“An ounce of prevention is worth more than a pound of cure”, and for spay/neuter initiatives, prevention directly correlates to saving animals’ lives. Every animal rescued and adopted through the LCHS is spayed/neutered, and throughout the past five years, we have coordinated grant programs that have distributed and seen the completion of more than 8,000 spay/neuter vouchers in the Tallahassee Big Bend area.

Spay/neuter efforts have been an important priority for LCHS since our beginning in 1960. Organizational programs have included Prevent Overpopulation of Pets (1970’s), creating Tallahassee’s first low cost spay/neuter clinic (1977), Spay/Neuter Assistance Program (1990’s) and for the past decade distributing community vouchers for free or low cost spay/neuter surgeries.

Category Animal-Related, General/Other Animal Control
Population Served , ,
Short Term Success

LCHS receives grant funding to help spay/neuter animals in our community, by distributing free and low-cost vouchers to pet owners such as senior citizens, families with low-incomes, college students, etc. Two specific grant programs helped LCHS to focus on spay/neuter efforts for feral cats in Tallahassee.

Long term Success

Millions of dogs and cats are euthanized in animal shelters nationwide every year. Locally, more than five thousand unwanted and homeless animals are euthanized each year at the City’s Animal Shelter. By implementing spay/neuter voucher programs, LCHS makes it easy, cost effective and convenient for local pet owners to have their pets sterilized. LCHS and humane societies nationwide work towards a future where animals no longer have to be euthanized due to pet over-population.

Program Success Monitored By

Monthly and quarterly reports are generated by the program grants received, and the number of spay/neuter vouchers distributed and completed.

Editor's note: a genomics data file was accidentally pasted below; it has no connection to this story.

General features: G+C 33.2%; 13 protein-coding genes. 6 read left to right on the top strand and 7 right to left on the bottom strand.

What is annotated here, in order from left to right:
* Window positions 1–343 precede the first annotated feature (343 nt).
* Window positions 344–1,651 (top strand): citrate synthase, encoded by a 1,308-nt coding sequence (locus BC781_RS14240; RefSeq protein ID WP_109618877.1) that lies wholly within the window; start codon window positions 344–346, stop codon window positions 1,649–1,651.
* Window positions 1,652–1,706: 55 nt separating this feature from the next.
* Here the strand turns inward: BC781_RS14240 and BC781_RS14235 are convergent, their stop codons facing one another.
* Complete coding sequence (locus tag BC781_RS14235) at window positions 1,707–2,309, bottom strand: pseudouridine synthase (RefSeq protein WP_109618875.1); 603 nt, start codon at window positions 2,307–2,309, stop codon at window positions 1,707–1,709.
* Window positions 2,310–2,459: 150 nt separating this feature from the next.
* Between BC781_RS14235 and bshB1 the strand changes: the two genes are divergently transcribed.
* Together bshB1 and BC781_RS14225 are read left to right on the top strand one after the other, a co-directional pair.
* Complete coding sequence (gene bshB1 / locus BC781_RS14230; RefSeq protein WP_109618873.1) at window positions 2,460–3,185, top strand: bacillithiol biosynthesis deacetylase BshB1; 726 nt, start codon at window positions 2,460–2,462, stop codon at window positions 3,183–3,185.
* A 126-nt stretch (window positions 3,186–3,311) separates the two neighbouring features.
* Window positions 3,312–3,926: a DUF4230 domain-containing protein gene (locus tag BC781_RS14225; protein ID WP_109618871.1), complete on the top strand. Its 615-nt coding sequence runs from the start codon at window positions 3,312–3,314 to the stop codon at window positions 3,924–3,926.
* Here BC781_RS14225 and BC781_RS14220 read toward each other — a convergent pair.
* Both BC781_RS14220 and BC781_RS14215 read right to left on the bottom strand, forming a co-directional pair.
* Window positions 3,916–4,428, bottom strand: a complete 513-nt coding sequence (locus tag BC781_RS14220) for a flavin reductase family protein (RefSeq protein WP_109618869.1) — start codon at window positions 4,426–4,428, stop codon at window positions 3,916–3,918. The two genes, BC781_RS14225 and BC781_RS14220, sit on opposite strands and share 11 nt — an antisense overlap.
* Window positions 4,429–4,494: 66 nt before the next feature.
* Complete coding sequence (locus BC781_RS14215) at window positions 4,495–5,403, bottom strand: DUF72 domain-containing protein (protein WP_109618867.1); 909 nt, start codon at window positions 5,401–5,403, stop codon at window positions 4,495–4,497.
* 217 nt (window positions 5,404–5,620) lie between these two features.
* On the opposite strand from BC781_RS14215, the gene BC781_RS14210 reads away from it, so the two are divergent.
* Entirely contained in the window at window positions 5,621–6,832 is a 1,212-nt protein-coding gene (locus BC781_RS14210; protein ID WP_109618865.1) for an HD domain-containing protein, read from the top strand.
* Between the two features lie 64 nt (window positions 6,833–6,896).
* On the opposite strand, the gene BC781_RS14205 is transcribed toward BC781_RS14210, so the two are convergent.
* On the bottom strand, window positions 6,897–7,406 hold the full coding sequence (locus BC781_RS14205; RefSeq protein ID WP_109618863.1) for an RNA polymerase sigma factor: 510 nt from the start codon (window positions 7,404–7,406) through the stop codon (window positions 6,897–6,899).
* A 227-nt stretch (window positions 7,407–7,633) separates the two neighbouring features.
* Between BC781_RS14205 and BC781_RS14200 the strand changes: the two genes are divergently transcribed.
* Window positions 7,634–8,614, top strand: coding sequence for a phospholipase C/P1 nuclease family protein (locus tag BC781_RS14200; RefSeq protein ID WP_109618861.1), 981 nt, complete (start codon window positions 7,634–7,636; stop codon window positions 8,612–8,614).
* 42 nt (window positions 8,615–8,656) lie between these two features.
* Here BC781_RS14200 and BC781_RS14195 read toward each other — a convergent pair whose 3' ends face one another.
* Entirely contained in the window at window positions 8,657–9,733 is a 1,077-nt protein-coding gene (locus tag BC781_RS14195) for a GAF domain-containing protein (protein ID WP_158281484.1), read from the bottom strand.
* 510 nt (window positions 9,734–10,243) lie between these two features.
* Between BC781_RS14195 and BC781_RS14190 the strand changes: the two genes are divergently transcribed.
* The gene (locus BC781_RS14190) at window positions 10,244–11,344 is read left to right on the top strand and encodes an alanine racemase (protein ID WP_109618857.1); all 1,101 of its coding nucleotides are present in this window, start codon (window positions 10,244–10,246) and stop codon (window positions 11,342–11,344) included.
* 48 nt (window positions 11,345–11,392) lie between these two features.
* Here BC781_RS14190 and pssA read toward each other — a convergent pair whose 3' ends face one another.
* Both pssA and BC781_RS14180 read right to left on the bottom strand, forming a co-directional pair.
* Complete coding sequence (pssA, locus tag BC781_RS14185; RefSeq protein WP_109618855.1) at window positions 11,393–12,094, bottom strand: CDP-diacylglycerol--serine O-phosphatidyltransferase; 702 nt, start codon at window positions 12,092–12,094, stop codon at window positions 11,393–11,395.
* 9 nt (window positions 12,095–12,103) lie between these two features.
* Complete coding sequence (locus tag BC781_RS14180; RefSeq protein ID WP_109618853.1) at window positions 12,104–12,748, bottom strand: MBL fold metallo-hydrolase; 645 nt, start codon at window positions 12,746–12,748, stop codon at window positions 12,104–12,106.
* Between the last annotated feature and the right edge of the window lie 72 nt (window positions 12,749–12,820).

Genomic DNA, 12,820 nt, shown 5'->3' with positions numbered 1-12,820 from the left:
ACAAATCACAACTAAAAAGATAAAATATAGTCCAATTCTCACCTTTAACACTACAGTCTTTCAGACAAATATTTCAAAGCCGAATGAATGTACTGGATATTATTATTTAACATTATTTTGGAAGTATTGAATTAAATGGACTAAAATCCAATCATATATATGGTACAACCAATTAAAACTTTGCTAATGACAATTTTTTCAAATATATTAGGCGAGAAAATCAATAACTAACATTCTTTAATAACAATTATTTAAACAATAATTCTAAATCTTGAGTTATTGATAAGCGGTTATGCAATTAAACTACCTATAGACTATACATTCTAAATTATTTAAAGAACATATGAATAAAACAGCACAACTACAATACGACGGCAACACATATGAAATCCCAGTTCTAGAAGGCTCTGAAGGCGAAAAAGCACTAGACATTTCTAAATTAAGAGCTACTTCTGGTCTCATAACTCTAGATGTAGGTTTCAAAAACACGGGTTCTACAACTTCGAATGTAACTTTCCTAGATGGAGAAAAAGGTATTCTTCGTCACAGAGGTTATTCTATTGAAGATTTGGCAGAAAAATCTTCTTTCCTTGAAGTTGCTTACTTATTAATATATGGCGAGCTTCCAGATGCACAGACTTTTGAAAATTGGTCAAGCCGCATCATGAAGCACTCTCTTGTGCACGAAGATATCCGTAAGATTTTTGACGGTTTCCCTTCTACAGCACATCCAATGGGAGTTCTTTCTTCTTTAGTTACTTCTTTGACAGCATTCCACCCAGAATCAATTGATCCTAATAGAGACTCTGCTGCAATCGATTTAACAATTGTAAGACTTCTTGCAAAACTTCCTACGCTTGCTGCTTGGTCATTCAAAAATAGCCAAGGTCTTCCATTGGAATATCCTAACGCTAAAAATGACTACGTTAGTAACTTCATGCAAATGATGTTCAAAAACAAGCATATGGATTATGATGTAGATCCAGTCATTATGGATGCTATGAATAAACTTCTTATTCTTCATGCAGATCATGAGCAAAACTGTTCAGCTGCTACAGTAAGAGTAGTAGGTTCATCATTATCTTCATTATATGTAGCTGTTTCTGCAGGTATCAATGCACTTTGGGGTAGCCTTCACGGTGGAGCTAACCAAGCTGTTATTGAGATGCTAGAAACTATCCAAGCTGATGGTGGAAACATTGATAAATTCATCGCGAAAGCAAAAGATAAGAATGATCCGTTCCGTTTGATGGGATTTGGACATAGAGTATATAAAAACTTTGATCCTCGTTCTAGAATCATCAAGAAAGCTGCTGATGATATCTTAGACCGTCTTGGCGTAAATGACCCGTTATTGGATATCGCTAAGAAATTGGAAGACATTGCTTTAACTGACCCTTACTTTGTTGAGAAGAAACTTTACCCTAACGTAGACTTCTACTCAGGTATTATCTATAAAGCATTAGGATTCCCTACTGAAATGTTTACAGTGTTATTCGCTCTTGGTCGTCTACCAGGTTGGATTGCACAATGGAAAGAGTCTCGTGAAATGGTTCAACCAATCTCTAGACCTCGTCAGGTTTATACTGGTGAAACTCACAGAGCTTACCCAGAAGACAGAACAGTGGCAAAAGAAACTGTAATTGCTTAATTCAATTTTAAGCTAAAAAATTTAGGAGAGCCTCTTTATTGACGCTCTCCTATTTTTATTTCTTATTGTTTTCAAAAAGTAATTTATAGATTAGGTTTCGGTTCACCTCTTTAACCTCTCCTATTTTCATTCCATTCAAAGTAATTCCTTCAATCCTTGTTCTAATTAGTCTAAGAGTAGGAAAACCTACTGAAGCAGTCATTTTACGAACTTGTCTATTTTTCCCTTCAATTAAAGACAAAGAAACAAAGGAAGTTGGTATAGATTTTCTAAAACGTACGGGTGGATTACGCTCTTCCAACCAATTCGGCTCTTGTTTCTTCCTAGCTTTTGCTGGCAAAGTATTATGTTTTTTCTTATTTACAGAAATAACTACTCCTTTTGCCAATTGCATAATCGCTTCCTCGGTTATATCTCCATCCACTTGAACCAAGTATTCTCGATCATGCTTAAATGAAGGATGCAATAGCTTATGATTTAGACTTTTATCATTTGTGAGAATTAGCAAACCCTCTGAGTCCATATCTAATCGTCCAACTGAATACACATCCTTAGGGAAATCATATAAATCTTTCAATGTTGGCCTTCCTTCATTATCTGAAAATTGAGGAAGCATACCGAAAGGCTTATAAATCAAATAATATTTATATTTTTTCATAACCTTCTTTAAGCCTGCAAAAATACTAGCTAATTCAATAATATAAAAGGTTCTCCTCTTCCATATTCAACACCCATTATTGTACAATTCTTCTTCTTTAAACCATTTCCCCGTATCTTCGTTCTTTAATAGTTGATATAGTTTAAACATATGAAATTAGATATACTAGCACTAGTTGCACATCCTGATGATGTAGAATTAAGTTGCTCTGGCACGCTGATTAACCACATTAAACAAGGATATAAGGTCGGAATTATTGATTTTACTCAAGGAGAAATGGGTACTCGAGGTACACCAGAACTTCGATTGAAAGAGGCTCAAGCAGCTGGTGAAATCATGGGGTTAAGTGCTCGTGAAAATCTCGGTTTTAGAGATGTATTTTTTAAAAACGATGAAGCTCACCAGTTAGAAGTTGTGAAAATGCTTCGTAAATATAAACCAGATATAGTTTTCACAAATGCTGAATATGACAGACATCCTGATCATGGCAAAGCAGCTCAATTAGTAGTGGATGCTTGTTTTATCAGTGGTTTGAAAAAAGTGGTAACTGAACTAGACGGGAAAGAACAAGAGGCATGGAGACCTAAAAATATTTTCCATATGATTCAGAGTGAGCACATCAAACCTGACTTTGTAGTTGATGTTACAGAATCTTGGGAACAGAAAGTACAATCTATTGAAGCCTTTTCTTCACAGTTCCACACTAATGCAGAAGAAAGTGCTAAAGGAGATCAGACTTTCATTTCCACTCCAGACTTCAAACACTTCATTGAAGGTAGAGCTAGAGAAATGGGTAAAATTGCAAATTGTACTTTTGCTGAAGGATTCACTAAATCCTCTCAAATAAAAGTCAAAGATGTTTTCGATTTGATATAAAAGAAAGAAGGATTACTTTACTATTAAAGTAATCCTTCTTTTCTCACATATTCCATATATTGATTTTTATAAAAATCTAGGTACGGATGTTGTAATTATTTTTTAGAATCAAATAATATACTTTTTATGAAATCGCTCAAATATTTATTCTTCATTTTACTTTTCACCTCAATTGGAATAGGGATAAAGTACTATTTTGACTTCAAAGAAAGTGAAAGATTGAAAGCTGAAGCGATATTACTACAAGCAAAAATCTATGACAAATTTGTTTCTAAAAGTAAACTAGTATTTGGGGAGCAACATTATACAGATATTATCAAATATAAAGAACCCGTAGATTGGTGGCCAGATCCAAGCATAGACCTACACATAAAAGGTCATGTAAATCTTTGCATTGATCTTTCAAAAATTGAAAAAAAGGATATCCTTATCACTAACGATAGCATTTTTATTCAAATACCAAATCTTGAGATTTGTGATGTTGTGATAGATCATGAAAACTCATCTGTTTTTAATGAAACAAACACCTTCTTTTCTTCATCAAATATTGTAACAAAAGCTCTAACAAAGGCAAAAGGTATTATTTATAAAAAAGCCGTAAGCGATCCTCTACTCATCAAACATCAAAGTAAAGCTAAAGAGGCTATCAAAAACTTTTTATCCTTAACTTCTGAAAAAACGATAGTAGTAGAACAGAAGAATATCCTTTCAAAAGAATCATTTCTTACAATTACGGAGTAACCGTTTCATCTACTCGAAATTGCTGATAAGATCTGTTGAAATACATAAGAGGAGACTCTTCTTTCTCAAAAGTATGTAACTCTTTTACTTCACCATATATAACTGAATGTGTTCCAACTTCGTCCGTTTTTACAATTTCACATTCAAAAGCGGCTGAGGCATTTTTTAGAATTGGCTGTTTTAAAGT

Examples of Program Success

Throughout the past five years, LCHS has successfully applied, received and coordinated grant programs totaling more than $250,000 that have provided spay/neuter surgeries for more than 8,000 animals in our community.


Our Rescue Ride program, established in 2010, saves dogs from overcrowded shelters and transports them to facilities in large, municipal areas where adoptive homes await. This creative approach in saving lives was initiated because of a need LCHS recognized within neighboring rural county shelters. Many of these animal shelters are within communities that do not have large adoption programs, and thus have a high rate of euthanasia. LCHS established partnerships with “Sending Shelters” in Leon, Wakulla, Jefferson, and Gadsden Counties to select dogs as transport candidates. We then connected with“Receiving Shelters” in Ocala, Tampa, Orlando, Largo, Port Charlotte and Ft.Lauderdale who could take in the extra dogs and place them in their adoption programs. The network included site visits at every facility and creating program protocols.

To date, our innovative Rescue Ride program has saved more than 500 lives and has established valuable partnerships within the animal welfare community.

Category Animal-Related, General/Other Animal Protection & Welfare
Population Served , ,
Short Term Success

LCHS’ Volunteers and Staff are the heroes in our Rescue Ride program. With their support in scheduling, handling & providing care for the animals, coordinating paperwork and transporting dogs, more than 400 lives have been saved.

Long term Success

LCHS’ Rescue Ride program successfully saves lives by removing dogs from overcrowded animal shelters and transporting them to adoption programs in larger municipal cities. The long-range goal for LCHS and humane societies nationwide is to see a time in the near future where animals no longer have to be euthanized due to pet over-population.

Program Success Monitored By
LCHS' Transport Coordinator tracks the number of animals transported on a monthly basis and provides quarterly reports.
Since 2008, through our “Friends Fur Life” program, the Leon County Humane Society has coordinated an annual community-wide supply drive to help pets belonging to senior citizens in need. With the help of compassionate members in our community, thousands of pounds of pet food & supplies have been donated and dropped off at convenient business locations around town. LCHS collects and organizes the donations according to the type of pet and what the animal needs.